SEOUL, South Korea (AP) — Testimony by North Korean defectors at U. N. hearings this week in Seoul has produced chilling accounts of systematic rape, murder and torture — but it's also a poignant reminder of past, toothless U. N. efforts to get Pyongyang to better treat its citizens.
What's new, officials say, is that the United Nations has empowered a formal commission of inquiry to collect evidence of human rights abuses in North Korea and ensure "full accountability" for any crimes against humanity. Recommendations from the commission will be passed on to U. N. and other international agencies for review — and it's possible they could trigger consequences for North Korea.
Even if North Korea is punished, it has already shrugged off years of continuous outside pressure, including tough U. N. and U. S. sanctions directed at its nuclear and missile programs.
Still, the inquiry represents a cranking-up of U. N. pressure and an acknowledgement of defectors' frustrations, past U. N. failures and a desire for stronger international action against Pyongyang.
"You are the only hope to save these people," Ahn Myung-chul told the three-person commission. He worked as a guard and driver at several political prisoner camps in the 1990s before defecting.
North Korea, which denies the existence of the camps and the abuse described in painstaking detail by defectors this week, has responded neither to an invitation to talk to the commission nor a request for the panel to visit the North.
So the panel has been interviewing those who say they have been there — members of the roughly 25,000-person North Korean defector community in South Korea. Much of what has been said this week is not new, but the testimony provided here and later in Tokyo will form a crucial part of the report that the commission will present in March.
At an auditorium at Seoul's prestigious Yonsei University, defectors spoke mostly in measured tones, but at times with tears and anger. They faced probing, sometimes blunt, follow-up questions from the investigators.
Kim Hyuk told the commission he lived on the streets from the age of 7, scavenging and begging for food near the train station where he slept. He watched a public execution when he was 9. He saw children younger than him die in greater numbers because they couldn't successfully beg or steal.
The orphanage where he later lived in the late 1990s, during a devastating famine that killed hundreds of thousands, tried to discharge children because they thought they'd be better off begging on the streets than dying in the orphanage, Kim said.
Ahn said he and his fellow guards would summon inmates from the fields to practice the Korean martial art of taekwondo on them, taking care to target their "weak points." Ahn saw so many inmates beaten to death that he told the commissioners he lost count. Sometimes there would be as many as 20 executions in a year, sometimes none.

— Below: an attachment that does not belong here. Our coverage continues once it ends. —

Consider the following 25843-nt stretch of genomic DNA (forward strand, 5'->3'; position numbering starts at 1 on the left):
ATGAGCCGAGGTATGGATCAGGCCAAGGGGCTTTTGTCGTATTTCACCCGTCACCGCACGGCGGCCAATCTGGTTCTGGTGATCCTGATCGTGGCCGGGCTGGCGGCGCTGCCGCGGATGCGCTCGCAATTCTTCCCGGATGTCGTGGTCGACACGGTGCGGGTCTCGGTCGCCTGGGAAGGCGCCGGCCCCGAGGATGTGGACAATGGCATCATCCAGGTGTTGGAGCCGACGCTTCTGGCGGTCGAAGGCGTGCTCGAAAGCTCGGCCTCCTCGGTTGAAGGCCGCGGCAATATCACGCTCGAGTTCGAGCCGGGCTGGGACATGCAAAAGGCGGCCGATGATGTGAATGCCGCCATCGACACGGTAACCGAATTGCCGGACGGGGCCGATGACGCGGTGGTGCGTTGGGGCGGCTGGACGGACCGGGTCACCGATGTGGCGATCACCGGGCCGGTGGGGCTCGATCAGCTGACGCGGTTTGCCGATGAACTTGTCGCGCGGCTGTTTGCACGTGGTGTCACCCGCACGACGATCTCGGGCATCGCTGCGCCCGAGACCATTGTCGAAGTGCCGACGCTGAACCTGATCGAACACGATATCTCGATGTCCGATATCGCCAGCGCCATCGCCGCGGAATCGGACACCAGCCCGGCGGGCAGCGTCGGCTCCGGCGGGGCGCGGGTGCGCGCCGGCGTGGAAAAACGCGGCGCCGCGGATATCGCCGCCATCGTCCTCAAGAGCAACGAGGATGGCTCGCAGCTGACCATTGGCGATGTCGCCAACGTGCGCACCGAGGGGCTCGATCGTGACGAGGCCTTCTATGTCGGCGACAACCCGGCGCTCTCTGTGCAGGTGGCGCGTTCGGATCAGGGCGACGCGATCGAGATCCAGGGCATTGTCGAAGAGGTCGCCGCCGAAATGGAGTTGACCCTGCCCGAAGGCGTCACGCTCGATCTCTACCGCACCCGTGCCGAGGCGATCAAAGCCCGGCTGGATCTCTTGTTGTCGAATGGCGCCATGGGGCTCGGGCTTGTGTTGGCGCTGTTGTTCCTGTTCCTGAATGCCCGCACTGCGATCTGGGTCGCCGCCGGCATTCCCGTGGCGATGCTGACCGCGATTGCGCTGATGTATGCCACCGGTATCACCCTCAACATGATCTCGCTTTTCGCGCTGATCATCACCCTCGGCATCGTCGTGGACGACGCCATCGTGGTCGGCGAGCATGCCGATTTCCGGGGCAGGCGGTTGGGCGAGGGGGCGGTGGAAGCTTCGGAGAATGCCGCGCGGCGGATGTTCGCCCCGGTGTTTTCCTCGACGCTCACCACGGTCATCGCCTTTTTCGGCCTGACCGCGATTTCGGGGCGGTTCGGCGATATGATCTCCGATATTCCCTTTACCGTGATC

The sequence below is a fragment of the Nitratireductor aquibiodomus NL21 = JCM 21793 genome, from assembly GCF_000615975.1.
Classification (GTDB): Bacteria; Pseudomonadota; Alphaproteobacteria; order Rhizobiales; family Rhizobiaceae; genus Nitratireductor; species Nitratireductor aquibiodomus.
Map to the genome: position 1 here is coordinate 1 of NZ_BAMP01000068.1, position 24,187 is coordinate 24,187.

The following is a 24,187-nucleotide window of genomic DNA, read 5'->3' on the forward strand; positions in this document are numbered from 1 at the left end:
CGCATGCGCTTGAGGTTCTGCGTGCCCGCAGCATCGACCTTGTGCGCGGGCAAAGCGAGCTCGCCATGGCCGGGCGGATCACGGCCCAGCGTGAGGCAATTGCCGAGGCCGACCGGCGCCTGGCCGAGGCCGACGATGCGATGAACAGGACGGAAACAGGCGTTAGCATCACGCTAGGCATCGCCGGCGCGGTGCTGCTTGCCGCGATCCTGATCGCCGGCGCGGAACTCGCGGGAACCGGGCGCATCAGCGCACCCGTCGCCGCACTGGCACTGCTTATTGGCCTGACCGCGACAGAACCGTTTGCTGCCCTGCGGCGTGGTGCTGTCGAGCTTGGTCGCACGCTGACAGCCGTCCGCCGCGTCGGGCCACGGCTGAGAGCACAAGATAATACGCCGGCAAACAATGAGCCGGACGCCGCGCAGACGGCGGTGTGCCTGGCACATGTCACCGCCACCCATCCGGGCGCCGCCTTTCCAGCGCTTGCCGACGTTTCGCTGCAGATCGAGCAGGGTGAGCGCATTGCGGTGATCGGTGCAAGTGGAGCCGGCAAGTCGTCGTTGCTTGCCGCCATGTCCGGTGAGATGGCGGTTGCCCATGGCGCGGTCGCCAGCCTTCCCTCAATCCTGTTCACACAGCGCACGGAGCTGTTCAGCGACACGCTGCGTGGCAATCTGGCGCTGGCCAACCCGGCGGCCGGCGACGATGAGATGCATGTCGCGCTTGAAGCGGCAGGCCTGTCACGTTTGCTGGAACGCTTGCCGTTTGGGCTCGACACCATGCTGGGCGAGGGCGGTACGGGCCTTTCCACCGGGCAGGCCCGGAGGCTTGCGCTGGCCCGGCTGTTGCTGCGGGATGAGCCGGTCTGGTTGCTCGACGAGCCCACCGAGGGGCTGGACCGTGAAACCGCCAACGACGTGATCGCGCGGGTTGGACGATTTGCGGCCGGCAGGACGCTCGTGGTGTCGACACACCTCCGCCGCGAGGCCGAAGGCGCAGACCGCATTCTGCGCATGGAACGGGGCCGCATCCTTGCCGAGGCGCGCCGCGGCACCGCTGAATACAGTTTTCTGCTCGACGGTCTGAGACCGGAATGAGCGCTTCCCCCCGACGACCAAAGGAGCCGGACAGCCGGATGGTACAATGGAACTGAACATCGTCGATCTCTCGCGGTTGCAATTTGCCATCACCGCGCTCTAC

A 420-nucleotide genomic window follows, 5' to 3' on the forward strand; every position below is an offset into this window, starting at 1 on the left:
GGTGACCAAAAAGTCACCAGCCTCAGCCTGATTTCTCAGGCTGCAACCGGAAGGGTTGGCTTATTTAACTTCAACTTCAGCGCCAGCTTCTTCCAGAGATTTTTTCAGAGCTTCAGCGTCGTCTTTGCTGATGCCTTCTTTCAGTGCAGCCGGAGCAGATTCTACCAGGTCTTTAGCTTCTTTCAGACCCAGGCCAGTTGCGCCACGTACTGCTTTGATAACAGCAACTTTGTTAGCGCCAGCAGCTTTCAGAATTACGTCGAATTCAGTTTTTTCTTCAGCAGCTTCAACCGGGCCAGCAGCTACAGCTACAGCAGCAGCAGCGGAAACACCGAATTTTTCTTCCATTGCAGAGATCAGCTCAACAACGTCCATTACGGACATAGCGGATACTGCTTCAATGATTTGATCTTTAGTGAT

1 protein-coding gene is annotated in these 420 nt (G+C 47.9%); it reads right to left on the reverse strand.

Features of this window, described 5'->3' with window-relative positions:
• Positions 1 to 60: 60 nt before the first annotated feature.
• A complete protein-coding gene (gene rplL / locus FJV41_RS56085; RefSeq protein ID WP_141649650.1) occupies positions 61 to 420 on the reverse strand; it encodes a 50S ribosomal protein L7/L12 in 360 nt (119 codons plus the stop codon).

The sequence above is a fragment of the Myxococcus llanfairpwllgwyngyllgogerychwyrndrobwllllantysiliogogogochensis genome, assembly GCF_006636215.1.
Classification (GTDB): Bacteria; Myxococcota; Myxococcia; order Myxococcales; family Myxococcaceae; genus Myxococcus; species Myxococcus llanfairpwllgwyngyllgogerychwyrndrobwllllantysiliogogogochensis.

"Inmates in the camps are not treated as human beings," Ahn said. "If we shot a captive, we really didn't care if they lived or died."
The government-affiliated Korea Institute for National Unification in Seoul, which conducts in-depth surveys and interviews of North Korean defectors, estimates that between 80,000 and 120,000 people are held in political camps.
North Korea's human rights record has been overshadowed for years by international diplomacy aimed at ridding Pyongyang of its nuclear weapons. Earlier this year, after U. N. sanctions against Pyongyang's February nuclear test, North Korea threatened nuclear war on Seoul and Washington.
Nuclear disarmament talks are stalled, but the commission's visit to Seoul comes as North and South Korea pursue tentative diplomacy meant to restart various cooperation projects that were scrapped during past tensions.
The U. S. human rights envoy, Robert King, will have human rights talks with officials in Seoul in coming days but is not expected to visit the North.
North Korea has done little to improve human rights, despite pressure from many international organizations, said analyst Cheong Seong-chang at the private Sejong Institute in South Korea. He said change from Pyongyang will require aid, other incentives and an easing of political tension on the Korean Peninsula.
Michael Donald Kirby, a former justice of the High Court of Australia and the chairman of the U. N. commission, said in an interview Thursday that such panels are unusual and "used when other systems have failed."
He said that although it is up to the United Nations to decide how to respond to the human rights situation in North Korea, there seems to be "a high degree of unanimity, if not virtually total unanimity, in the world community that something has to be done."
"You can't sit here day after day hearing this evidence" without understanding that desire, he said.
Associated Press writer Hyung-jin Kim contributed to this report.
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